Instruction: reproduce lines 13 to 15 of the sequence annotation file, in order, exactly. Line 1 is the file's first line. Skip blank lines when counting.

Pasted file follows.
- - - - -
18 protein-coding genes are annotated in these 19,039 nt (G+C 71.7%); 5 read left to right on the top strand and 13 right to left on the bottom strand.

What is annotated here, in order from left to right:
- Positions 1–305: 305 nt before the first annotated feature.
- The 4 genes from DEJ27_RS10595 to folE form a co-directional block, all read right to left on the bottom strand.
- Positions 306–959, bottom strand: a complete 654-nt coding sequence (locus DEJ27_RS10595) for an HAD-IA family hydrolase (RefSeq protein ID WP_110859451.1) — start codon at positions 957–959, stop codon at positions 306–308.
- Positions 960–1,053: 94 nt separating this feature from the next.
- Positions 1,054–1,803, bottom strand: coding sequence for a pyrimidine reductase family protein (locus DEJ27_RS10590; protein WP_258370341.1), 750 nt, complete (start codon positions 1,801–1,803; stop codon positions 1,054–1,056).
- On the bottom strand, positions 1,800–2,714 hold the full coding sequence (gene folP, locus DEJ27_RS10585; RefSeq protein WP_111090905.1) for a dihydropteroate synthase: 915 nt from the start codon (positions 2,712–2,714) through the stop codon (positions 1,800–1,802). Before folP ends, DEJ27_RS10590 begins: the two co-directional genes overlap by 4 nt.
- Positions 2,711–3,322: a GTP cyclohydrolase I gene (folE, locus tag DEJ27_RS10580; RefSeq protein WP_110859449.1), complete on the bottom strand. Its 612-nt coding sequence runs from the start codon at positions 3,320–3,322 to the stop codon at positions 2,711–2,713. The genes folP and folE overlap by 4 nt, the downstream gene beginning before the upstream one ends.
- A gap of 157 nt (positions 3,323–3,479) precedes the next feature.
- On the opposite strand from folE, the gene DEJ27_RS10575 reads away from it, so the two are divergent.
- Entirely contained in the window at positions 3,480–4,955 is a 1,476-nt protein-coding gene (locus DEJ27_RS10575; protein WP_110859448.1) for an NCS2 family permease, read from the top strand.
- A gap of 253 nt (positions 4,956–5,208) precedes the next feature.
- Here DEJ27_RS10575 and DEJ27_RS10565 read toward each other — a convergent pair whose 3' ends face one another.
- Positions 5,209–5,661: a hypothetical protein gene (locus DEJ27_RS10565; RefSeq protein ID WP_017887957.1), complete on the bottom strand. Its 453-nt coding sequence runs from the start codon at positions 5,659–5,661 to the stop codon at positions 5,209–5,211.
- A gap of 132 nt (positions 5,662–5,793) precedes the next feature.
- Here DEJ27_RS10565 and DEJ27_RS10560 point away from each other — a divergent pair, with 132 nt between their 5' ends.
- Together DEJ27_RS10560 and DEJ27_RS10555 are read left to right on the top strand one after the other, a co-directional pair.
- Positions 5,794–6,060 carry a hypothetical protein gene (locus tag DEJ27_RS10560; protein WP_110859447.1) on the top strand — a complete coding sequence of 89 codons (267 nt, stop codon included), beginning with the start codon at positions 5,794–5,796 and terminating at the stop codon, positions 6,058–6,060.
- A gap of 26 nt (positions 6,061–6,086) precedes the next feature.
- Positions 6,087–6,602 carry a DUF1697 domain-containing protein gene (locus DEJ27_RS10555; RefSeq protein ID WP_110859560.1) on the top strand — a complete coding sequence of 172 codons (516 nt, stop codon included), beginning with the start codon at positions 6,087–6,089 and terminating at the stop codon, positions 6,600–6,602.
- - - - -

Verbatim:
- A gap of 253 nt (positions 4,956–5,208) precedes the next feature.
- Here DEJ27_RS10575 and DEJ27_RS10565 read toward each other — a convergent pair whose 3' ends face one another.
- Positions 5,209–5,661: a hypothetical protein gene (locus DEJ27_RS10565; RefSeq protein ID WP_017887957.1), complete on the bottom strand. Its 453-nt coding sequence runs from the start codon at positions 5,659–5,661 to the stop codon at positions 5,209–5,211.